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It is, in fact, a double integral! The first notation used $$\varPhi_E = \oint_S \vec{E} \cdot \mathrm{d}\vec{A} = \oint_S \vec{E} \cdot \hat{n} \ \mathrm{d}A$$ is simply a more compact notation. It's much easier to write $\mathrm{d} \vec{A}$ instead of, say, $r \ \mathrm{d}r \ \mathrm{d}\theta$ all the time. Furthermore, it's more general, as $\mathrm{d} ... 14 IMHO, the notation$\int_a^b\mathrm{d}x\,f(x)$is much cleaner than$\int_a^b f(x)\,\mathrm{d}x$, because the integration variable ($x$) and its associated integral range$(\int_a^b) are kept together. This is particularly important in lengthy and multi-dimensional integrals. Consider $$\Upsilon_{pq}(k)= \int_0^\infty\mathrm{d}x ... 14 This is notation from Distribution Theory in Functional Analysis. The theory of distributions is meant to make things like the Dirac Delta rigorous. In this context, just to give you one overview, a distribution is a functional on the space of test functions. We define the space of test functions over \mathbb{R} as \mathcal{D}(\mathbb{R}) being the ... 13 No, it cannot be enough. Stokes' theorem says that the volume (\Omega) integral of d\omega, a form that is the exterior derivative of another one (of \omega), may be written as a surface integral. But it doesn't allow us to rewrite the volume integral of a general integrand (which isn't the exterior derivative of anything) such as the Lagrangian ... 13 A simple reference problem Suppose we want to analyse the problem of a forced harmonic oscillator. Denote as \phi(t) the time dependent position of the oscillator. The oscillator experiences two forces, the spring force -k\phi(t) and an external force F_{\text{ext}}(t). Newton's law says$$ \begin{align} F(t) &= m a(t) \\ -k \phi(t) + ... 12 Here we will assume that OP is not questioning the fundamental physical principles/postulates/axioms of quantum mechanics, such as, e.g., the need to have a Hilbert spaceH$in the first place, etc; and that OP is only pondering the role of$L^2$-spaces (as opposed to, e.g.,$L^1$-spaces). Let us for concreteness and simplicity consider the 3-dimensional ... 12 In German, this property is known as the Transformationssatz, but I do not know any appropriate translation for it. This is, however, a special case of coordinate tranformations changing the measure by the determinant of their Jacobian, since obviously$\frac{\partial y_i}{\partial x_j} = A_{ij}$. That it is the determinant that plays a role in the ... 12 It's not just QFT literature. Physicists, especially adult research physicists, find this notation sensible and popular – even though it may be more popular among particle physicists than elsewhere. Formally,$dx\,f(x)$is a product of two factors and$\int$is a form of a sum. Because product is commutative, it doesn't hurt when the order is interchanged. ... 11 If the functional derivative $$\tag{1} \frac{\delta F[\phi]}{\delta\phi^{\alpha}(x)}$$ exists (wrt. to a certain choice of boundary conditions), it obeys infinitesimally $$\tag{2}\delta F ~:=~ F[\phi+\delta\phi]- F[\phi] ~=~\int_M \!dx\sum_{\alpha\in J} \frac{\delta F[\phi]}{\delta\phi^{\alpha}(x)}\delta\phi^{\alpha}(x).$$ OP's functional integral ... 10 The$\delta$function is not continuous, so it's a priori not differentiable. In fact, it's not even well-defined as an ordinary real-valued function, but can be made so in terms of distributions - linear maps on a space of test functions given by$f\mapsto\int\delta f=f(a)$. It's possible to sensibly define derivatives of distributions by looking at ... 10 An important example in quantum mechanics is e.g. the Hilbert space $$H~=~L^2(\mathbb{R}^3)$$ of Lebesgue square integrable wave functions$\psi$in the position space$\mathbb{R}^3$. The Lebesgue square integrable functions (as opposed to just the Riemann square integrable functions) are needed to complete the Hilbert space with respect to the square ... 10 This is not a peculiar physicist notation oddly enough. The notation allows one to interpret$1/x$as a distribution (which makes sense since it's being added to the delta distribution on the right hand side of the equation). For a suitable test function$\varphi$, one defines this distribution as $$\mathrm{pv}(1/x)(\varphi) = \lim_{\epsilon\to ... 9 The short answer is that the two principal value definitions agree on sufficiently well-behaved functions, but may disagree on sufficiently singular functions. For instance, on one hand$$\lim_{\epsilon\searrow 0} \int_{\mathbb{R}\backslash[-\epsilon,\epsilon]} \frac{\mathrm{d}x}{x^3}~=~0$$is zero, while on the other hand$$\lim_{\epsilon\searrow 0} ... 9 When the velocity is not constant you have: $$x(t)=\overline{v(t)} t + x_i$$ where$\overline{v(t)}$is the average velocity from$0$to$t$. When you have constant acceleration the average velocity is $$\overline{v(t)}=\frac{v(0)+v(t)}{2}=\frac{at}{2} + v_i$$ which will give the correct result. If the acceleration is non constant you will have to do the ... 8 It's an integral over a closed line (e.g. a circle), see line integral. In particular, it is used in complex analysis for contour integrals (i.e closed lines on a complex plane), see e.g. example pointed out by Lubos. Also, it is used in real space, e.g. in electromagnetism, in Faraday's law of induction (part of the Maxwell equations, written in an ... 8 There are two that I know of in the context of state estimation. The first is for estimating the mean of$P$and is a Metropolis-Hasting MCMC algorithm here: Optimal, reliable estimation of quantum states. The second is also mainly for computing the mean (but can do other functions -- including the characteristic function of the region you are interested ... 8$a_x \Delta t = \Delta v_x = v_{xf} - v_{xi}\Delta x = v_{x,average}\Delta t = v_{xi}\Delta t + \dfrac{1}{2}a_x (\Delta t)^2\Rightarrow v_{x,average} = v_{xi} + \dfrac{1}{2}a_x \Delta t = v_{xi} + \dfrac{1}{2}(v_{xf} - v_{xi}) = \dfrac{v_{xf}+ v_{xi}}{2}$Is there a geometric interpretation or does it just work out mathematically? 8 1. Since$x\gg p$, we see that$\sin(px)$is highly oscillatory. In fact, the integral becomes $$\int_0 ^\infty \mathrm{d}p\ p \sin px \ e^{-it\sqrt{p^2 +m^2}}\sim \int_{-\infty} ^\infty \mathrm{d}p\ p\ e^{ipx-it\sqrt{p^2 +m^2}}$$ modulo some factor of$\pm2/i$. Observe now this integral resembles$\int f(p)\exp(g(p))\,\mathrm{d}p$. We find the point ... 8 In order to express the position as a function of the velocity you have to integrate with respect to time. When the velocity is constant this integral is simple, namely$vt+C$. However once the velocity becomes a function of time this integral will change and will in general not be equal to$v(t)t+C$. You actually have to integrate$v(t)$with respect to$t$... 8 Besides the reasons listed in Lubos Motl's answer, here is another reason for the$\int \!dx ~f(x)$notation: By writing the integral sign$\int_a^b$and$dx$next to each other in multiple nested integrations, it becomes more easy to trace which limits belong to which integration. This becomes particularly handy when changing the orders of integration. ... 8 The delta function$\delta(x)$has unit area, but the function$\delta(2x)$is "half as wide" and thus has half as much area; thus you can pick up extra factors from 'how fast' you cross the peak of the delta function. The general identity is $$\delta(f(x)) = \sum \frac{\delta(x-x_i)}{\big| df/dx|_{x=x_i} \big|}$$ where the$x_i$are the roots of$f$. In ... 7 Technically, the equation $$d = \frac{\mathrm{d}x}{\mathrm{d}t}t + \frac{\mathrm{d}^2x}{\mathrm{d}t^2}\frac{t^2}{2}$$ is not right. Instead, for constant acceleration, you need $$d = \left(\left.\frac{\mathrm{d}x}{\mathrm{d}t}\right|_0\right) t + \left(\left.\frac{\mathrm{d}^2x}{\mathrm{d}t^2}\right|_0\right) \frac{t^2}{2}$$ In other words, a quantity ... 7 You know that you can pull a multiplicative constant out in front of an integral, right? $$\int cf(t)\mathrm{d}t = c\int f(t)\mathrm{d}t$$ where$f(t)$is any function of$t$, like$t^2$or$t(2\text{ s} - t)$(and$c$does not depend on$t$). Units can be part of that constant factor too. In this case, the constant factor is$4\mathrm{\ kg\ m/s^4}$. The ... 6 In theory: Lebesgue integrable functions form a Banach space, whereas Riemann integrable functions do not. This causes problems in, e.g., Quantum mechanics if we try to work with Riemann integrable functions instead of Lebesgue integrable functions... (We want the functions to form a Banach space so we can use good old fashioned linear algebra to solve ... 6 1) As OP basically notes, an$n$-dimensional delta function transforms under change of variables$f:\mathbb{R}^n \to \mathbb{R}^n$with (the absolute value of) an inverse Jacobian $$\tag{1} \delta^n(f(x))~=~ \sum_{x_{(0)},f(x_{(0)})=0 }\frac{1}{|\det(\partial f(x_{(0)}))|} \delta^n(x-x_{(0)}),$$ where the sum$\sum$is over all zeroes$x_{(0)}$of$f$, ... 6 It depends what you want to calculate. As you rightly note, delta functions are not dimensionless, so that including one in your integral will change its dimensionality: you will be calculating something rather different! Most of the time this won't matter if you do it right, but you do need to think about what you want to calculate. The integral$\int ...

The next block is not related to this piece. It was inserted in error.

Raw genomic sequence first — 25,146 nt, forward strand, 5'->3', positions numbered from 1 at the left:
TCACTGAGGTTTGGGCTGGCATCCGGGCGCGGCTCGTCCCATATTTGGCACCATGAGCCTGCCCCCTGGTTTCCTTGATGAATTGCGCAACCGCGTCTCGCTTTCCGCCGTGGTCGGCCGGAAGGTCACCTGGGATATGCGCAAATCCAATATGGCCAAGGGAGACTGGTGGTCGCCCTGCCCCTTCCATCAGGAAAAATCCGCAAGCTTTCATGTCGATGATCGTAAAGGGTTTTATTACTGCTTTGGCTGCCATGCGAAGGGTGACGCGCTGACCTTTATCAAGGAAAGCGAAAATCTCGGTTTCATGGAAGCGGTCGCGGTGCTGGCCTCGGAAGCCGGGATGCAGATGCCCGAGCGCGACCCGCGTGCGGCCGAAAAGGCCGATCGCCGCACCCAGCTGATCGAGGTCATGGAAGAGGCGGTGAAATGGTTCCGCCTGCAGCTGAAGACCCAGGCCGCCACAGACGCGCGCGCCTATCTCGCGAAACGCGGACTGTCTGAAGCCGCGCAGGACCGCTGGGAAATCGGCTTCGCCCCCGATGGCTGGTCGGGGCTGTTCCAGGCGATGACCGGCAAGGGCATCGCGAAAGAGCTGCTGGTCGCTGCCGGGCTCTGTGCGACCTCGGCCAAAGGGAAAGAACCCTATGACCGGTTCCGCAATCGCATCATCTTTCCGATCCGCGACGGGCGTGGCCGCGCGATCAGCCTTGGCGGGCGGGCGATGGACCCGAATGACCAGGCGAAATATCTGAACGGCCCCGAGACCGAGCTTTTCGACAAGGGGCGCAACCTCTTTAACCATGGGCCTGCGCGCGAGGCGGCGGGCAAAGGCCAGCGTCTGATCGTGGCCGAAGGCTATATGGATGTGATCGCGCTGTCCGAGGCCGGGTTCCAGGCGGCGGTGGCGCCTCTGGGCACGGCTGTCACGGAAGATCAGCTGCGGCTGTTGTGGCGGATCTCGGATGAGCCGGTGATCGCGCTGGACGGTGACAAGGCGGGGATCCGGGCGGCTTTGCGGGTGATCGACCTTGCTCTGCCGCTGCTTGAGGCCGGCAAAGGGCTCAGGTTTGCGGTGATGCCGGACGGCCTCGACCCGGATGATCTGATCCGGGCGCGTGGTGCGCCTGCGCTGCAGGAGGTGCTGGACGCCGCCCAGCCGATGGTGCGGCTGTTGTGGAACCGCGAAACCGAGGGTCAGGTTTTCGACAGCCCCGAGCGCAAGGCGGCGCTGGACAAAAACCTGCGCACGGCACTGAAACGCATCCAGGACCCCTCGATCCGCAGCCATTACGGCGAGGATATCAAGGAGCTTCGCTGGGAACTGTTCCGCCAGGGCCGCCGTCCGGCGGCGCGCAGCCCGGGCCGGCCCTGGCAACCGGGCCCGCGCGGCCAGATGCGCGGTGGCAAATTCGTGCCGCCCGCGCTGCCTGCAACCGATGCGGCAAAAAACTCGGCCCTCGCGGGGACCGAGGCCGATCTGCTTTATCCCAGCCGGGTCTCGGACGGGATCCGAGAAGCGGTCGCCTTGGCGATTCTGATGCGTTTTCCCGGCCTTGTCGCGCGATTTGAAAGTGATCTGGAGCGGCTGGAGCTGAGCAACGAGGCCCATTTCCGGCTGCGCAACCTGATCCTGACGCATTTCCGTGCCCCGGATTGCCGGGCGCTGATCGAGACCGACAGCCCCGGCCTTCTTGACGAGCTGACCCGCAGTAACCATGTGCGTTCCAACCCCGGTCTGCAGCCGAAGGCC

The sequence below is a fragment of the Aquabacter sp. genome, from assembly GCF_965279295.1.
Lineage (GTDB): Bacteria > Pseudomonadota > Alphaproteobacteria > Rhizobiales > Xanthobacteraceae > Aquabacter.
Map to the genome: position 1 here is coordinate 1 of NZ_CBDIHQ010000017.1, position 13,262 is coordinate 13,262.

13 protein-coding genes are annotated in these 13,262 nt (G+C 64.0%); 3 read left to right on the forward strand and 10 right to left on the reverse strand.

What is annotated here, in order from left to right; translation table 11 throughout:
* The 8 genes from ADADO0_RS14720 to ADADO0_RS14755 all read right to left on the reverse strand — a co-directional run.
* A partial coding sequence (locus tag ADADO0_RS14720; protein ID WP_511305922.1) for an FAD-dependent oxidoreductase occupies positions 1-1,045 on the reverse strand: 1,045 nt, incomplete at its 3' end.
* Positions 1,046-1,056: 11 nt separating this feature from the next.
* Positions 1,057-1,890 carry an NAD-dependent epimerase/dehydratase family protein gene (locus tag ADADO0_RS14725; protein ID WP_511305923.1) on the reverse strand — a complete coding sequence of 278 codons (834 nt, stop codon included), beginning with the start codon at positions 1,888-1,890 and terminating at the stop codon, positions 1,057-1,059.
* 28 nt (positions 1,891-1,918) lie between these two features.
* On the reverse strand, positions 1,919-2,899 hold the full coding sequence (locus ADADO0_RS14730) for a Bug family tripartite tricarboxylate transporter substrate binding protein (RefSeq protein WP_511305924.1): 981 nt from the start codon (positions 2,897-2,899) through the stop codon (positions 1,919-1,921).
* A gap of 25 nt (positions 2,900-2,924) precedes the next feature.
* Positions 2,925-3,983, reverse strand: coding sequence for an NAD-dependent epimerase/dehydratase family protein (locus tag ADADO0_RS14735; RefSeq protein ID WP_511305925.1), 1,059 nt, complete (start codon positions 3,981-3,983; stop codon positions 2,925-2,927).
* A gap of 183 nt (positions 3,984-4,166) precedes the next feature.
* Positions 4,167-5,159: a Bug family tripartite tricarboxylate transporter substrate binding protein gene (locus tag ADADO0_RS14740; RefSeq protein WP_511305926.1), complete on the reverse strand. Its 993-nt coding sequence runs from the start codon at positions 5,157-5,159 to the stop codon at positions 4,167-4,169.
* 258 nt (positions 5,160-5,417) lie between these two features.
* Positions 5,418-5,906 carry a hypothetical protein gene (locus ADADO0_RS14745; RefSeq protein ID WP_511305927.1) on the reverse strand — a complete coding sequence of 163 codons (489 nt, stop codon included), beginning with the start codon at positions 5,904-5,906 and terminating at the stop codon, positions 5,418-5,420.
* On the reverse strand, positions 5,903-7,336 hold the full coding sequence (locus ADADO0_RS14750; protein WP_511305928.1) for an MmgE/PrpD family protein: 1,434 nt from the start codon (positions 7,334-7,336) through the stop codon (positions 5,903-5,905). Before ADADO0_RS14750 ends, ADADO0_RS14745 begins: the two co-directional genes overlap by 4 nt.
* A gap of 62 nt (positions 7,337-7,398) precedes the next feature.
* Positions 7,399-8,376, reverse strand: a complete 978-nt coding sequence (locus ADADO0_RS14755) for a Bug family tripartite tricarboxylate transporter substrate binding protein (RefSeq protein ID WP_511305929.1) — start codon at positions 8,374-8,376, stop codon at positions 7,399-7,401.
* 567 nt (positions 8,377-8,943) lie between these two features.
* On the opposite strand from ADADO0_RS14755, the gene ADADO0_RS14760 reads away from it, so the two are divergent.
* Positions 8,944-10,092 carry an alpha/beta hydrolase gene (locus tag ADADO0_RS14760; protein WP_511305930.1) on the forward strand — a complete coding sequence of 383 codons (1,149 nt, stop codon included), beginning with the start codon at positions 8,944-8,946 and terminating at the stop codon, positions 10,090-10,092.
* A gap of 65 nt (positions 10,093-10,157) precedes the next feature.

6

That's equivalent simply to $c\int dx/x$. Switch to the Euclidean spacetime, $k_0=ik_4$ where $(k_1,\dots k_4)$ is $k_E$; i.e. analytically continue in $k_0$ (Wick rotation). The integral is $$\int \frac{i\cdot d^4 k_E}{(2\pi)^4} \frac{1}{(k_E^2)^2} \exp(ik\cdot \epsilon)$$ So it's proportional to the Fourier transform of $1/k_E^4$. The original function is ...